The history (and love) of the ‘Virginia is for Lovers’ campaign

Nearly 45 years ago, a local advertising agency gave Virginia a priceless gift–an iconic advertising slogan.

In 1969, the Virginia State Travel Service placed an advertisement in the July issue of Modern Bride magazine featuring a slogan that would later make advertising history: Virginia is for Lovers. Officials at the state’s travel service wanted young adults to be the next generation of Virginia tourists, and Lovers seemed like the perfect theme to entice them.

The first "Virginia is for Lovers" advertisement in Modern Bride, June 1969.

The first “Virginia is for Lovers” advertisement in Modern Bride, June 1969.

The reason? Love really was all around in the late 1960s. Erich Segal’s Love Story was a #1 New York Times Bestseller, Jacqueline Susann’s novel The Love Machine was a reader favorite, and Woodstock drew over 300,000 young Boomers to celebrate peace, love, and music.

It was a copywriter named Robin McLaughlin of Martin & Woltz Inc.–the Richmond advertising company that would later become The Martin Agency–who coined the famed slogan.

Originally, the iconic phrase included modifiers: “Virginia is for beach lovers” would, for example, accompany an advertisement for Virginia Beach; an ad showcasing the Shenandoah Mountains would read “Virginia is for mountain lovers,” etc. But the agency felt the general “Virginia is for Lovers” was more evocative. They removed the modifiers, and premiered the simplified version in Modern Bride nearly 45 years ago.

“We were, at that time, a local agency,”1 said John Adams, Martin Agency chairman and departing CEO, who has worked at the agency for nearly 40 years. “The opportunity to do something that was useful to our home state was really wonderful.”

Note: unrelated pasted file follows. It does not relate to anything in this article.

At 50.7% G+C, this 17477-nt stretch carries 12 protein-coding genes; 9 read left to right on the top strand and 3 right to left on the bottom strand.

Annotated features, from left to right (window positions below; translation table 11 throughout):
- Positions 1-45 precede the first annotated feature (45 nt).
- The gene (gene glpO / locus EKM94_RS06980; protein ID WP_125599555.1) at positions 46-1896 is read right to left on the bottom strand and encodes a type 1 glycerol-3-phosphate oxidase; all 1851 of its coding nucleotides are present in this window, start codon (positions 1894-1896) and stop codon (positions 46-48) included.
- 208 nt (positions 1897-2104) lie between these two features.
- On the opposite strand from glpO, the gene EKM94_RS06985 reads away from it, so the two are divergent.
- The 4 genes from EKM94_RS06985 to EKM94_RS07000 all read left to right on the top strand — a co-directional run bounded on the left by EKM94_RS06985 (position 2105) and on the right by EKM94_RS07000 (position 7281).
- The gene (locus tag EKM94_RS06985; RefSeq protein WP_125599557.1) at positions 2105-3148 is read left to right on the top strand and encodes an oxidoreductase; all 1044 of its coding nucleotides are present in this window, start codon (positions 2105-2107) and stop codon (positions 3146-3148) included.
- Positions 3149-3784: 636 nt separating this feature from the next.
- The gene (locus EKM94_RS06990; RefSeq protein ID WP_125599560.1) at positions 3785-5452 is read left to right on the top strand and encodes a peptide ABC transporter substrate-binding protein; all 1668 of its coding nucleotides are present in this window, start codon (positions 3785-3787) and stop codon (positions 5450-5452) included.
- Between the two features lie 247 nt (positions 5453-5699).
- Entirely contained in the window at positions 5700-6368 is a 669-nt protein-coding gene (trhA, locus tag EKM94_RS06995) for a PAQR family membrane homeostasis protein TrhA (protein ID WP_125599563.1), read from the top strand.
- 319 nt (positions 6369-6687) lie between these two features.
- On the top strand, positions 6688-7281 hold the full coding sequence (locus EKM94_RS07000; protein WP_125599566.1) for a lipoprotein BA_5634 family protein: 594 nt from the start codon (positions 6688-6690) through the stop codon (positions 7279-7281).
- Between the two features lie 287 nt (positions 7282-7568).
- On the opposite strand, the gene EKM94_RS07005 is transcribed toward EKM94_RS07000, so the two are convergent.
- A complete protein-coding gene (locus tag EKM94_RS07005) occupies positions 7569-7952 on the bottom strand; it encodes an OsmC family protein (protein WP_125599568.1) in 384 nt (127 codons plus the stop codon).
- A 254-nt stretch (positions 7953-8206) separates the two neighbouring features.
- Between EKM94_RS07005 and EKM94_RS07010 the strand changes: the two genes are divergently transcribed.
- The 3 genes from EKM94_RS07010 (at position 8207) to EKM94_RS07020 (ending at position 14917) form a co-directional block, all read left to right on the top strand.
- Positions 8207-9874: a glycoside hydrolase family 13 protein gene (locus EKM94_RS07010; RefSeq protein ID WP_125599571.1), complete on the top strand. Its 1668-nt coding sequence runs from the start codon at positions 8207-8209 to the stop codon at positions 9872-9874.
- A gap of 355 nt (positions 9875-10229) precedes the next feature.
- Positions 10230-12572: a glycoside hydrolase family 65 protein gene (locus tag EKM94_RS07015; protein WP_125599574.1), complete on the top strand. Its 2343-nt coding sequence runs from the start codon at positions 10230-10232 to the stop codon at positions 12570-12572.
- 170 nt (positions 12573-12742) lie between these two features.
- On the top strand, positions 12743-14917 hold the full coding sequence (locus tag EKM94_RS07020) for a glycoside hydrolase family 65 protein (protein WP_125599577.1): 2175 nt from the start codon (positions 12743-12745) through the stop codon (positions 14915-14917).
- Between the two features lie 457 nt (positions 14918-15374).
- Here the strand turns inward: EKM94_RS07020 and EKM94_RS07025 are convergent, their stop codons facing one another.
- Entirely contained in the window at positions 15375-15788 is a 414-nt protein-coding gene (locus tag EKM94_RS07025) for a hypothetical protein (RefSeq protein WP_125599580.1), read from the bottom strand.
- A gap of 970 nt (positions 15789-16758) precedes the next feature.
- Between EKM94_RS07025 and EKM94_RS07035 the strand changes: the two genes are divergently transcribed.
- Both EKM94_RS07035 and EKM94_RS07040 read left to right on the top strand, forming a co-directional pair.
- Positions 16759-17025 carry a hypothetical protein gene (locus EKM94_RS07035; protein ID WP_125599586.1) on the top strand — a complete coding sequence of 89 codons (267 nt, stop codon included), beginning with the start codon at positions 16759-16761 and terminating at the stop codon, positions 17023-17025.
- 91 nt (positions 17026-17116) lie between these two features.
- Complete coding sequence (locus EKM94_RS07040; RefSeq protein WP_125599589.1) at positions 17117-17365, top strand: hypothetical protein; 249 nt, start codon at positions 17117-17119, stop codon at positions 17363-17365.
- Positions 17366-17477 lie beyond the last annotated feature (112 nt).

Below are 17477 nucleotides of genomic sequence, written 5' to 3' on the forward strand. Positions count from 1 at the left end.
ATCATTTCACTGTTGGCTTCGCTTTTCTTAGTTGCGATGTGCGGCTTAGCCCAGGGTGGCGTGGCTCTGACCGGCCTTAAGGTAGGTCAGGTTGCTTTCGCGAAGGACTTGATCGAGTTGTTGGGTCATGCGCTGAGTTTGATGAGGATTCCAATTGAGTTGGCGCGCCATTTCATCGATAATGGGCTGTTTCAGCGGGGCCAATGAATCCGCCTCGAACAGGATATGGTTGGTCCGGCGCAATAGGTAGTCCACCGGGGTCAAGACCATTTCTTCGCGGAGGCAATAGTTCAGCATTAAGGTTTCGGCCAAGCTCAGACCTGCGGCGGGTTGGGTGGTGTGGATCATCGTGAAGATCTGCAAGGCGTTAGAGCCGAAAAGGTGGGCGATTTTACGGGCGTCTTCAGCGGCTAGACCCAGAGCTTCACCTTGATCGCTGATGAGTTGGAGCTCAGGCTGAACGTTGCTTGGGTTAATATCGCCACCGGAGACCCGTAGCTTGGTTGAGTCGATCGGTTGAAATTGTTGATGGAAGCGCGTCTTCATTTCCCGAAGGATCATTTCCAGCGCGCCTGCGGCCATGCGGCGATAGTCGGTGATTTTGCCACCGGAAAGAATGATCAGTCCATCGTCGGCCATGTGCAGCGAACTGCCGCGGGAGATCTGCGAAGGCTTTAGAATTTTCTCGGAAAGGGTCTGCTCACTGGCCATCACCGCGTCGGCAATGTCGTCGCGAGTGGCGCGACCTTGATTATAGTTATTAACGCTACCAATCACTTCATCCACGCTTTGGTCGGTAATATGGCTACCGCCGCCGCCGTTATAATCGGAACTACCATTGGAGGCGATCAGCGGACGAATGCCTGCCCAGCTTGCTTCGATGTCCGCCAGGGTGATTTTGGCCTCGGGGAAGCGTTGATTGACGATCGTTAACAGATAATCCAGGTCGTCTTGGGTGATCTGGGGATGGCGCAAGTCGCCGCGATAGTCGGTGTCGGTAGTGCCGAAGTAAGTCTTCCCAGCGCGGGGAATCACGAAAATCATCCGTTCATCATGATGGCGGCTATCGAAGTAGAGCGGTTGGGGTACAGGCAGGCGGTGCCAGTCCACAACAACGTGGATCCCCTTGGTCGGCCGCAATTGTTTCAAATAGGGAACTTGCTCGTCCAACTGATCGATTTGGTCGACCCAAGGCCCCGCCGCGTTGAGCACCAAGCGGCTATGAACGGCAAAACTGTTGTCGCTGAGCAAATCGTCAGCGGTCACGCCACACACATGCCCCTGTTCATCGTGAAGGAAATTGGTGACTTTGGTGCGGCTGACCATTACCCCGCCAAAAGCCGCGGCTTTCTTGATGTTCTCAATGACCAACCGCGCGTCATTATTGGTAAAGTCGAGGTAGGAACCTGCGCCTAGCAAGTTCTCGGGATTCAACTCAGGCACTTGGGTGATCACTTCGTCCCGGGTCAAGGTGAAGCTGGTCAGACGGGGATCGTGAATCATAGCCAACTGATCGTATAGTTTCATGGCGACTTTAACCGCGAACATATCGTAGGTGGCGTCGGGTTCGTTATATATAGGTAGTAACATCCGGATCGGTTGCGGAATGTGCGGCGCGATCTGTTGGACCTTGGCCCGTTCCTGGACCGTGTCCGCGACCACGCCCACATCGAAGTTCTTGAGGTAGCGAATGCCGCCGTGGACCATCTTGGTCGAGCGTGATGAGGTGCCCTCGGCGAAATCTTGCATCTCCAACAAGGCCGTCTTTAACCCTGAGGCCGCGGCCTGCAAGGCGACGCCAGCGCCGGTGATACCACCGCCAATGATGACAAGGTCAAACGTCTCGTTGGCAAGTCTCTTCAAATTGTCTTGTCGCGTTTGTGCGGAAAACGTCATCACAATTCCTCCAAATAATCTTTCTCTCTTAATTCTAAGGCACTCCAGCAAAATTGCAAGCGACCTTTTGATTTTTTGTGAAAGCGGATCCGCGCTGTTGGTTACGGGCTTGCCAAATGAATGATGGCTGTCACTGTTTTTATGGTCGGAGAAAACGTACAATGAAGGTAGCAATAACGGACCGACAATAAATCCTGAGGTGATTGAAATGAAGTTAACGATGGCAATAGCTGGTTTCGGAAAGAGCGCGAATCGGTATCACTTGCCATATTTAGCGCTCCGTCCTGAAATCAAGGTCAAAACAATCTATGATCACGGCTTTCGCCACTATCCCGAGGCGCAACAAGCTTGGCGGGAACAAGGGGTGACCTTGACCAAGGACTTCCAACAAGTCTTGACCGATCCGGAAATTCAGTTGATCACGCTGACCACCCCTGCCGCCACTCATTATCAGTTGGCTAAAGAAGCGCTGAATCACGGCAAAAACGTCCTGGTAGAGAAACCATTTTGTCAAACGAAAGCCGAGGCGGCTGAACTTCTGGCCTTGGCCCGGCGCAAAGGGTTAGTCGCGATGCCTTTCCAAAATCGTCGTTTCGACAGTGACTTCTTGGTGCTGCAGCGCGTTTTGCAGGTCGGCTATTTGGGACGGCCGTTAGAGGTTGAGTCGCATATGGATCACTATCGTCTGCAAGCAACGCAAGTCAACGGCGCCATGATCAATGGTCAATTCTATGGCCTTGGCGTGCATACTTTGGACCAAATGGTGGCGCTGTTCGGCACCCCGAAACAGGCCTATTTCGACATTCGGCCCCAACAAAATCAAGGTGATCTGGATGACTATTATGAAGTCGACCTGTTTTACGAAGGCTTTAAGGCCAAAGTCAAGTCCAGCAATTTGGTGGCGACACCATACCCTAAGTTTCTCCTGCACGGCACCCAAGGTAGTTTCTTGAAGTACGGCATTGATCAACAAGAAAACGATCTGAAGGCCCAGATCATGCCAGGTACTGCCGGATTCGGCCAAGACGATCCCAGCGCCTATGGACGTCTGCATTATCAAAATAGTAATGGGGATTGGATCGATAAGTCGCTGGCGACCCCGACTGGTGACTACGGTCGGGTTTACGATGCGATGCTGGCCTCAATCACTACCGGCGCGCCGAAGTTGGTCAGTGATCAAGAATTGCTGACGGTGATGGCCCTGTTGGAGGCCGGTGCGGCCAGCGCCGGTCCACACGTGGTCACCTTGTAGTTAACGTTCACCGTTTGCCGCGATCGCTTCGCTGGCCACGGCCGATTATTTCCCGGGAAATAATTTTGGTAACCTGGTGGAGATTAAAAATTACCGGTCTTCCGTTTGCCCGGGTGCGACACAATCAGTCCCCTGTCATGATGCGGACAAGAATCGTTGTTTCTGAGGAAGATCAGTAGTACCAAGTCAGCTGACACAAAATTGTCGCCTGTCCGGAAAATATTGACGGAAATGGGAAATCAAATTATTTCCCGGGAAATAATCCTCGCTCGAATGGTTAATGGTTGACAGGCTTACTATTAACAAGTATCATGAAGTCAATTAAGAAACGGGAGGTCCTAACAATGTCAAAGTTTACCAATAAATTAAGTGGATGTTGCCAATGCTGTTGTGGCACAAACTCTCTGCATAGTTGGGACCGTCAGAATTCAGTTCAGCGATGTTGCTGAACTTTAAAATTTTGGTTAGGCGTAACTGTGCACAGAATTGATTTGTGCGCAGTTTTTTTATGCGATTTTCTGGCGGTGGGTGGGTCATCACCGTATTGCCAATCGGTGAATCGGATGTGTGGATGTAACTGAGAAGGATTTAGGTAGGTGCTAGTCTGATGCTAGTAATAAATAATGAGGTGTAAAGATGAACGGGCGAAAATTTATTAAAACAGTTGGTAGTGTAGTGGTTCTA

On the legacy the slogan has had on the agency, he said only a few individual ad campaigns have made people take serious notice of the agency, ads that helped propel the company’s prestige in the advertising world.2 “The first of those propelling [ads] was the ‘Virginia is for Lovers’ campaign,” Smith said.

(1989 Virginia is for Lovers commercial)

Diane Béchamps, the Vice President of Marketing at the Virginia Tourism Corporation (VTC),3 said, “People just think it’s a fun and cool way of reminding people that vacationing is about the emotional bond” that’s forged. “Love is at the heart of every Virginia vacation,” she said.

According to her, the VTC spends roughly $9 million annually on tourism marketing–eighth most among US states. That marketing earns a hefty return: Béchamps said that, in 2011, tourists spent approximately $20 billion across the Commonwealth, producing $1.3 billion in state and local taxes.4

In 2009, “Virginia is for Lovers” was inducted into the Madison Avenue Advertising Walk of Fame, joining other famed advertising initiatives like the Budweiser Clydesdales and the “Like a good neighbor, State Farm is there” slogan. Also in that year, Forbes named the phrase one of the top-ten tourism marketing campaigns.

Adams said, “It is a rare example of being able to develop a product that endures over a period of time.” He said the stamina of the “Virginia is for Lovers” campaign is “quite, quite remarkable.”

Even as the slogan approaches a half-century of life, it’s celebrity status still makes it an invaluable commodity to Virginia tourism, one that the VTC has no interest in retiring.